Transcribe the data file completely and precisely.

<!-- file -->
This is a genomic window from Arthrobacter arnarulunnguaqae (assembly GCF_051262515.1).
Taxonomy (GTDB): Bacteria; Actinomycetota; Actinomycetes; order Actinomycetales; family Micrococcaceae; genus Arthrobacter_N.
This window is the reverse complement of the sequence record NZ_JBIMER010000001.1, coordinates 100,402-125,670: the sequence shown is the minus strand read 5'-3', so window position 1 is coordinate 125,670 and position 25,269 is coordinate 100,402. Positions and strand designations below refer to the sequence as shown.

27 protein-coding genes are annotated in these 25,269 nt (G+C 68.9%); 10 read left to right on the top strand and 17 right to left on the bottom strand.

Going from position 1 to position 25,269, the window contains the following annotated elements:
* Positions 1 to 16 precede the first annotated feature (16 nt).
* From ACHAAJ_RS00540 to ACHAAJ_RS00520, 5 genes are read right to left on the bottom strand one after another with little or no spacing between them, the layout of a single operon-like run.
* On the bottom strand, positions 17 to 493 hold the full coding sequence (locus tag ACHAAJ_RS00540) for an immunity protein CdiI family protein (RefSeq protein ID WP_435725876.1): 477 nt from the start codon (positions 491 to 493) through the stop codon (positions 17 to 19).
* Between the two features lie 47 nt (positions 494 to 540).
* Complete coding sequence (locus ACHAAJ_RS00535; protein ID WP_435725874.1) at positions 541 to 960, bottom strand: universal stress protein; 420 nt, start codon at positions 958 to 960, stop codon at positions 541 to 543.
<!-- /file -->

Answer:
This is a genomic window from Arthrobacter arnarulunnguaqae (assembly GCF_051262515.1).
Taxonomy (GTDB): Bacteria; Actinomycetota; Actinomycetes; order Actinomycetales; family Micrococcaceae; genus Arthrobacter_N.
This window is the reverse complement of the sequence record NZ_JBIMER010000001.1, coordinates 100,402-125,670: the sequence shown is the minus strand read 5'-3', so window position 1 is coordinate 125,670 and position 25,269 is coordinate 100,402. Positions and strand designations below refer to the sequence as shown.

27 protein-coding genes are annotated in these 25,269 nt (G+C 68.9%); 10 read left to right on the top strand and 17 right to left on the bottom strand.

Going from position 1 to position 25,269, the window contains the following annotated elements:
* Positions 1 to 16 precede the first annotated feature (16 nt).
* From ACHAAJ_RS00540 to ACHAAJ_RS00520, 5 genes are read right to left on the bottom strand one after another with little or no spacing between them, the layout of a single operon-like run.
* On the bottom strand, positions 17 to 493 hold the full coding sequence (locus tag ACHAAJ_RS00540) for an immunity protein CdiI family protein (RefSeq protein ID WP_435725876.1): 477 nt from the start codon (positions 491 to 493) through the stop codon (positions 17 to 19).
* Between the two features lie 47 nt (positions 494 to 540).
* Complete coding sequence (locus ACHAAJ_RS00535; protein ID WP_435725874.1) at positions 541 to 960, bottom strand: universal stress protein; 420 nt, start codon at positions 958 to 960, stop codon at positions 541 to 543.